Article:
Heather Fleming and Catapult Design: Thinking Creatively, On Purpose
Heather Fleming, Founder of Catapult Design, is a trained product designer who helps foundations and non-profits apply design thinking to global development challenges. She visited Portland last week for a lecture at the Mercy Corps Action Center, and shared her authentic insights on a variety of issues ranging from water access on Navajo reservations to running a startup in San Francisco to product design for rural development. She presented her experiences candidly, and her demeanor was so casual and familiar that one might have missed the profundity of her big idea: the potential impact of design is that it can empower.
Like many innovators and entrepreneurs, Fleming can identify a few pivotal experiences that led her to where she is now. It started with her life in New Mexico on the edge of the Navajo Nation. Her extended family lived on the reservation and few of them had access to running water. She was inspired when her cousin went to college and later got a job building wells for some of those rural homes. When Fleming herself was in school, studying product design at Stanford, she noticed that both design and entrepreneurship required creative problem solving. Finally, Fleming saw something that would change the course of her work and her life. She saw that design had the potential to empower individuals and communities anywhere by engaging them as creative problems-solvers.
While there are countless ways we can (and do) define design, Fleming was able to identify some key qualities of design during her time at Stanford that fit with her values:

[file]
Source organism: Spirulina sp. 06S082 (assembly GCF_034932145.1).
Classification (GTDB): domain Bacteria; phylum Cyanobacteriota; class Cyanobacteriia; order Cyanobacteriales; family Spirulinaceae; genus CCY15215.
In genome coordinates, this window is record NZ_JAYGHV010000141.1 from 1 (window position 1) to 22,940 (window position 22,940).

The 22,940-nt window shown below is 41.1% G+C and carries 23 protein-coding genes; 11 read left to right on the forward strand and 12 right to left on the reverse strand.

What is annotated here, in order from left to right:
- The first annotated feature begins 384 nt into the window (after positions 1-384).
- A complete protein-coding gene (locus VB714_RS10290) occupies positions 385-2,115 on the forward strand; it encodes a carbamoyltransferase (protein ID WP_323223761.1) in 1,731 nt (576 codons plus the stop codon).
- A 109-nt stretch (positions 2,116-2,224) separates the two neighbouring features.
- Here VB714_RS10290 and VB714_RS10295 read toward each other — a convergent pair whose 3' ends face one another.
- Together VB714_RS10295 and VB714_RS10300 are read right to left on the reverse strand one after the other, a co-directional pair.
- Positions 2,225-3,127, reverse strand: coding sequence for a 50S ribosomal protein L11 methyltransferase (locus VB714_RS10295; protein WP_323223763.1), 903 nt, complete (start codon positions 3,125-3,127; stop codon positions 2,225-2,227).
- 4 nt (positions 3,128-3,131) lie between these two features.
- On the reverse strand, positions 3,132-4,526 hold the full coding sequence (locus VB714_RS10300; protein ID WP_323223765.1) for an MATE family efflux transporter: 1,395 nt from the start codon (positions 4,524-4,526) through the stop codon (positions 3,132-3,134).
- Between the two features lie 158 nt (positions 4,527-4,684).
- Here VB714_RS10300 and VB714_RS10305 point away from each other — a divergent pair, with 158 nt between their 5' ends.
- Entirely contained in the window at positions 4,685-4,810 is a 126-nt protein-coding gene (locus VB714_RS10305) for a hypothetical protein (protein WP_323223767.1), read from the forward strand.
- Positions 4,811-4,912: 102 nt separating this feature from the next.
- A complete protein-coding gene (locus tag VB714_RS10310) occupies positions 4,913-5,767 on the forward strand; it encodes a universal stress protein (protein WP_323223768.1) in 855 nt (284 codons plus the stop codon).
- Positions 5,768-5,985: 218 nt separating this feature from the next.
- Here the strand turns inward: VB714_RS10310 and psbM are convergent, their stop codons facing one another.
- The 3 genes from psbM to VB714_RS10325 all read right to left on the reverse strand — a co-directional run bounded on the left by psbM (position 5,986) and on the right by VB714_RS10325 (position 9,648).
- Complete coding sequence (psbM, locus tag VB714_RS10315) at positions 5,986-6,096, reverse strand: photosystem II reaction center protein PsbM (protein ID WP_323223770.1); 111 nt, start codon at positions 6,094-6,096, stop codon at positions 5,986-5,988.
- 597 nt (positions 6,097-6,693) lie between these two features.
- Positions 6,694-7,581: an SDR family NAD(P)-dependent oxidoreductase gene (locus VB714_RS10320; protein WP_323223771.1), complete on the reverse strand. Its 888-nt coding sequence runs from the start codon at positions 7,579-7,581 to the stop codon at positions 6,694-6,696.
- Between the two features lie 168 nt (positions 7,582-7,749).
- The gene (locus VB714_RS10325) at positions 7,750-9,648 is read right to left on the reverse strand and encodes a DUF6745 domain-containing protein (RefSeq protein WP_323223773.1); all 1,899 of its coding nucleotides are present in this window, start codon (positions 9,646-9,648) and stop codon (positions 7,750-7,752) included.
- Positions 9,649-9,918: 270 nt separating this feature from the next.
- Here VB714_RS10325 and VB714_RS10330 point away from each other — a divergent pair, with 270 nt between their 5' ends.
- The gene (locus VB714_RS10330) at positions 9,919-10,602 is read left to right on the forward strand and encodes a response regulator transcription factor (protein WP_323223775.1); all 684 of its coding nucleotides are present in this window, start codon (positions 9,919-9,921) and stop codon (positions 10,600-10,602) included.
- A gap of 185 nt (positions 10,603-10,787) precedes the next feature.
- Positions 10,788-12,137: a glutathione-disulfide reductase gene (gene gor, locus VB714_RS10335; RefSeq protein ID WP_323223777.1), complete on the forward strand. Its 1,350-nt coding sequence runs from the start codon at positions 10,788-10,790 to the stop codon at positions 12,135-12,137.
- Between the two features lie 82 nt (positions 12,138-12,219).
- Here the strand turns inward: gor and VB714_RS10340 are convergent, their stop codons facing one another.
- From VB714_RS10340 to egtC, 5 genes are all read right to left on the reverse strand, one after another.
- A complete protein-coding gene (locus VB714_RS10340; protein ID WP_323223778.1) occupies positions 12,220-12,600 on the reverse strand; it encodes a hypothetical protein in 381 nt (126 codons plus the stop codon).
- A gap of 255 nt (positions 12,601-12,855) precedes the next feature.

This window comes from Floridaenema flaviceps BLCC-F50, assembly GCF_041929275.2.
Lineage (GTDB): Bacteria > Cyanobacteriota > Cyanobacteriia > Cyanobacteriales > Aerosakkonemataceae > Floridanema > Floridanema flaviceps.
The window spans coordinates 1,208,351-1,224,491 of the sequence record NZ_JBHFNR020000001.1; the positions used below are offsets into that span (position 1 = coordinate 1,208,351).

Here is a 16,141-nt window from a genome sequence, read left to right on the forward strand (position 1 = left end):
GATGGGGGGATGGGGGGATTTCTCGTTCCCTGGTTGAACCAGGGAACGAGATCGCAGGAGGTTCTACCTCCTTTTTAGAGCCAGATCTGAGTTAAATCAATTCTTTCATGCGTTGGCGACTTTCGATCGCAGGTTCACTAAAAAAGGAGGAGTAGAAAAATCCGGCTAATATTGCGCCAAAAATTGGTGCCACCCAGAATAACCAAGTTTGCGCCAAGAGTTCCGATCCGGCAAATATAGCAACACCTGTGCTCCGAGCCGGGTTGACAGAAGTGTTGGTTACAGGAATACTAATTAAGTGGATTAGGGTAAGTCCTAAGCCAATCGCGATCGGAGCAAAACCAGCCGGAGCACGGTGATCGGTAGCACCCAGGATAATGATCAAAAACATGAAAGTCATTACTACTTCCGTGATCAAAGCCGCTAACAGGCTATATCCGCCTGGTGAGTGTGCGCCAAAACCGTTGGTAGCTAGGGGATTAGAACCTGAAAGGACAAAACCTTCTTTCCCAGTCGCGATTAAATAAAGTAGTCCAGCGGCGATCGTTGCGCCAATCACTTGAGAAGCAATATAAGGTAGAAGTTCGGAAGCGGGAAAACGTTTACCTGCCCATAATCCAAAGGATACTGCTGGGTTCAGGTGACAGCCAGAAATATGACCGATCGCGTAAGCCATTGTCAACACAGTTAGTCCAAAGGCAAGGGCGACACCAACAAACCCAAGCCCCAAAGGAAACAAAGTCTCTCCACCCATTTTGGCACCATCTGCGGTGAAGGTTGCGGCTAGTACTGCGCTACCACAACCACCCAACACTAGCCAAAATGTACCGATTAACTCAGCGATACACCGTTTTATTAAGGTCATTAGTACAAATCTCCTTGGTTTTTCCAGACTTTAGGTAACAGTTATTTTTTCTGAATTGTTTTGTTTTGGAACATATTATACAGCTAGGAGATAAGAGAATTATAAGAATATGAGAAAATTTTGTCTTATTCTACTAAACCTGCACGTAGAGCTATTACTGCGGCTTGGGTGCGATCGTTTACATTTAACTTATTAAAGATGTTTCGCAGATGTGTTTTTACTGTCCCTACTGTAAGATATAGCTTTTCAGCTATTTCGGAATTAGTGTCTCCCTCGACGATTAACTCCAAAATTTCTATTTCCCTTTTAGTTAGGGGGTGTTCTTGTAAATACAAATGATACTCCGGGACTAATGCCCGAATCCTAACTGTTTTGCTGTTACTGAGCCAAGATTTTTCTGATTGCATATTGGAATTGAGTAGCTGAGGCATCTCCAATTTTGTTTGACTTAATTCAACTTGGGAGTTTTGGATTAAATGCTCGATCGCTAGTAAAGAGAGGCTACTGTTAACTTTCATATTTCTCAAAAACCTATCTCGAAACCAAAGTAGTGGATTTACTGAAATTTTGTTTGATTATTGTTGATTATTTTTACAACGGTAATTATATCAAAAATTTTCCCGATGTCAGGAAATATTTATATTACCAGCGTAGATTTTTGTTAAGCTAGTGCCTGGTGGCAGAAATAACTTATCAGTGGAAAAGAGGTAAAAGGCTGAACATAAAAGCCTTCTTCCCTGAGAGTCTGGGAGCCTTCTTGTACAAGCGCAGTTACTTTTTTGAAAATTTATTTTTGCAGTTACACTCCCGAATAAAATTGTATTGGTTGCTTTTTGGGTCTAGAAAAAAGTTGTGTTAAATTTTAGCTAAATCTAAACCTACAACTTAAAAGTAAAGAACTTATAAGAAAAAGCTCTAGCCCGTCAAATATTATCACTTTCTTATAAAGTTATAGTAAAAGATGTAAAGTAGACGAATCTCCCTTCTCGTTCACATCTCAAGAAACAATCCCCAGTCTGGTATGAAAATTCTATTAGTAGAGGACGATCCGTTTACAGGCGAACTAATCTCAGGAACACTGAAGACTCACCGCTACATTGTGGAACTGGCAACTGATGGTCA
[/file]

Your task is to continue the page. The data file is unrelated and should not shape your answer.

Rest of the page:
- seeking to understand
- a team sport
- a process for problem solving
Combined with her experience developing consumer products, Fleming embedded these processes and concepts in her strategy as she launched Catapult Design, which strives to reintroduce the basic concept of creative thinking to address development challenges. Why is creative thinking at the center of Catapult Design? Fleming proposes:
- Social and environmental problems are complex, so solving them requires systems thinking
- Social and environmental problems are always changing, so solving them requires iteration
- Adoption of a product relies on users, so an effective product should be a user-driven idea
To get from the basic concept of creative thinking to leading a product design firm that embodies these principles, Fleming focused on the intersection of design, international development, and entrepreneurship. Now Catapult Design, a small team of designers, engineers, and educators, is working with forward-thinking organizations using technology as a means to drive social change. Some examples of products they’ve created include a 50-cent scalpel for clean child delivery – because over 50% of the women in the world give birth at home – and rolling barrel-carts to transport clean water. The ideas are simple, on purpose.
Entry filed under: Design Thinking, Social Entrepreneurship, Social Entrepreneurship Certificate, Uncategorized. Tags: Catapult Design, Design for Social Innovation, Design Thinking, Heather Fleming, human-centered design, Mercy Corps Action Center, product design.